By a member of the MuslimAnswers.net Team
بِسْمِ اللَّـهِ الرَّحْمَـٰنِ الرَّحِيم
First of all, it has been some time since I personally wrote any new work on this site. There may still be some time before I get back to writing new articles, but I might add on to some of the existing works from time to time.
Now, the main issue I wanted to discuss in here is that the question comes up every once in a while, sometimes from non-Muslims and sometimes from deviants, that how can we as Muslims say that the angels and some of the Prophets [such as Musa and Muhammad (Alayhima Salaam)] heard Allah (or more precisely heard Allah’s uncreated Speech), and also how can we say that Allah will be seen by the people of Paradise. This, when the contention is that hearing and seeing are only applicable for those entities which exists at a distance and are in physical opposition to one another.
There is one article that is uploaded at our companion site (at this link), and it does answer some of the issues to a certain extent. There was also a small discussion I did about this matter in the article about Athanasius’ book ‘On the Incarnation’ (my commentary on this book can be found on this link). But there was something in addition to this that came to my mind, and I thought it would be good to share it, and perhaps expand upon it as necessary in the future:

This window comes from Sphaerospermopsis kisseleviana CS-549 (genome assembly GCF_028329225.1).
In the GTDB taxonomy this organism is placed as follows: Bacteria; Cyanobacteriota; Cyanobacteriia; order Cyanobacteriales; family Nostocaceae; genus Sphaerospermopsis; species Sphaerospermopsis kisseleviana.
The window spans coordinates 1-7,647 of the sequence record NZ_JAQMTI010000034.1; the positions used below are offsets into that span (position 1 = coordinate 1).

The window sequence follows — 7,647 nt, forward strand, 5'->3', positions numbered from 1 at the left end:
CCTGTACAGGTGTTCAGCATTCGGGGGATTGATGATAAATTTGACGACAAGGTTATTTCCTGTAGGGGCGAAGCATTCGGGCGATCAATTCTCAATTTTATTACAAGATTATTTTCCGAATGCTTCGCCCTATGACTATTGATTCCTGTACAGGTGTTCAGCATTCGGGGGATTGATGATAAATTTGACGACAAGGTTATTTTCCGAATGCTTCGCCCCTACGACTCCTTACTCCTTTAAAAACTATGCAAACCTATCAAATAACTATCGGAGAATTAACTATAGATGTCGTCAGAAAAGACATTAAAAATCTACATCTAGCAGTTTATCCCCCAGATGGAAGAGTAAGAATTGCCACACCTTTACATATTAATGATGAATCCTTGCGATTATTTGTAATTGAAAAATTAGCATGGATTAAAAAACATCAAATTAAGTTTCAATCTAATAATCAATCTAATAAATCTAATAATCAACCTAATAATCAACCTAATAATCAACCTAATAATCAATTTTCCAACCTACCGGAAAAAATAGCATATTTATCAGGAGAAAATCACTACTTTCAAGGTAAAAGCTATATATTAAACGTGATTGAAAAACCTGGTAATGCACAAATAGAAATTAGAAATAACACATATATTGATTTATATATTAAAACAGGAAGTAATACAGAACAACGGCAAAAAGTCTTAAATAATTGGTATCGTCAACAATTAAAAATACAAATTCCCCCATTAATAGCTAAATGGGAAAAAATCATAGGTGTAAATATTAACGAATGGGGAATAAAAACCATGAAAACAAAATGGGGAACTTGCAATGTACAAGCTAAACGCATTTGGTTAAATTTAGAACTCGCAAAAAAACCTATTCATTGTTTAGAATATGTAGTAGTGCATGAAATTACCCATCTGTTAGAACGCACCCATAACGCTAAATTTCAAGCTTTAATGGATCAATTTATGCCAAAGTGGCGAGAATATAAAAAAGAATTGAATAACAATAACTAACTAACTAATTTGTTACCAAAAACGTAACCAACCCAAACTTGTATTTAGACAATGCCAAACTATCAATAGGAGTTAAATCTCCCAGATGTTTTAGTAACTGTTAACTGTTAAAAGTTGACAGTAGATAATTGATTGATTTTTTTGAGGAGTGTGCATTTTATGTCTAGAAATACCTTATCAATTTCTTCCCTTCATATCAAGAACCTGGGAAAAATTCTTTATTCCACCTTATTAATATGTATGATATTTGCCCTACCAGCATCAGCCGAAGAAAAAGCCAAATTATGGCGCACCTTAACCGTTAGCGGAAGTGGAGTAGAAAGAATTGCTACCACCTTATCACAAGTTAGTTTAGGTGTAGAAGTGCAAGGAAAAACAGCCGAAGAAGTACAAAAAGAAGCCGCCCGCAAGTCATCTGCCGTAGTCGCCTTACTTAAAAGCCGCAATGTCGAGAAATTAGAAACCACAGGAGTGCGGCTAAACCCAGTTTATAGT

In order to understand the matter of seeing and hearing Allah either in this world and/or in the Hereafter, let us take the case of ‘affirming’ as an action attributed to the human being. All the time, we are affirming the existence of things around us. For example, I affirm (and am convinced) of the existence of the table in front of me, of the chair I am sitting on, and many other objects that I know of.
But I also affirm the Existence of Allah, even though I do not and cannot possibly know the true reality of Allah, and must affirm Allah’s Existence without Kayfiyya (modality) whatsoever. So in this world, the affirmation with the heart and the mind sometimes occurs with regards to contingent and passing events and objects, such as tables, chairs, and the like. Allah creates this affirmation in the hearts and minds of people, and it is a true affirmation. That is, the ‘affirmation’ and ‘conviction’ are not metaphorical usages of this word.